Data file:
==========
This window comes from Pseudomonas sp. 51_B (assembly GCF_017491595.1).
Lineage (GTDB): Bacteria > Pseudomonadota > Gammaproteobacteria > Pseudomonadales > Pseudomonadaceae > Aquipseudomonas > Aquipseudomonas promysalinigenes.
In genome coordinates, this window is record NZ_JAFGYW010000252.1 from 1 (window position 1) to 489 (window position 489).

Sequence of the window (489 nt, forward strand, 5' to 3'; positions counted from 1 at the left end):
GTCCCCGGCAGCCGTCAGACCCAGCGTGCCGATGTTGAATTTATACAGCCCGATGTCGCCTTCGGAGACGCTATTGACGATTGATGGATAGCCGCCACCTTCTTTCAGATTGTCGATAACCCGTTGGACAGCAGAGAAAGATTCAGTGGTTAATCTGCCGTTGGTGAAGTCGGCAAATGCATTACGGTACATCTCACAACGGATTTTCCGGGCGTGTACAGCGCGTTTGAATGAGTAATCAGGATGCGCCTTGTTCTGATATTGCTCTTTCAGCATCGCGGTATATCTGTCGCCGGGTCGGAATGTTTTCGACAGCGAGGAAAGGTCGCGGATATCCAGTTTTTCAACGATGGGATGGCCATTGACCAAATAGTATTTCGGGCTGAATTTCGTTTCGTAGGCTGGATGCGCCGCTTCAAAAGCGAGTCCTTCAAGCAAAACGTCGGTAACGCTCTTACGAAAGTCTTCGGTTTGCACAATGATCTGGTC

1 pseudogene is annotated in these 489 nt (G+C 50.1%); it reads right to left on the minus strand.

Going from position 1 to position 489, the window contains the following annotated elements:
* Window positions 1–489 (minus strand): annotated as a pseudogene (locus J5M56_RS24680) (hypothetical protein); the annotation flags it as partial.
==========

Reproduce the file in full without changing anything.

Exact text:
This window comes from Pseudomonas sp. 51_B (assembly GCF_017491595.1).
Lineage (GTDB): Bacteria > Pseudomonadota > Gammaproteobacteria > Pseudomonadales > Pseudomonadaceae > Aquipseudomonas > Aquipseudomonas promysalinigenes.
In genome coordinates, this window is record NZ_JAFGYW010000252.1 from 1 (window position 1) to 489 (window position 489).

Sequence of the window (489 nt, forward strand, 5' to 3'; positions counted from 1 at the left end):
GTCCCCGGCAGCCGTCAGACCCAGCGTGCCGATGTTGAATTTATACAGCCCGATGTCGCCTTCGGAGACGCTATTGACGATTGATGGATAGCCGCCACCTTCTTTCAGATTGTCGATAACCCGTTGGACAGCAGAGAAAGATTCAGTGGTTAATCTGCCGTTGGTGAAGTCGGCAAATGCATTACGGTACATCTCACAACGGATTTTCCGGGCGTGTACAGCGCGTTTGAATGAGTAATCAGGATGCGCCTTGTTCTGATATTGCTCTTTCAGCATCGCGGTATATCTGTCGCCGGGTCGGAATGTTTTCGACAGCGAGGAAAGGTCGCGGATATCCAGTTTTTCAACGATGGGATGGCCATTGACCAAATAGTATTTCGGGCTGAATTTCGTTTCGTAGGCTGGATGCGCCGCTTCAAAAGCGAGTCCTTCAAGCAAAACGTCGGTAACGCTCTTACGAAAGTCTTCGGTTTGCACAATGATCTGGTC

1 pseudogene is annotated in these 489 nt (G+C 50.1%); it reads right to left on the minus strand.

Going from position 1 to position 489, the window contains the following annotated elements:
* Window positions 1–489 (minus strand): annotated as a pseudogene (locus J5M56_RS24680) (hypothetical protein); the annotation flags it as partial.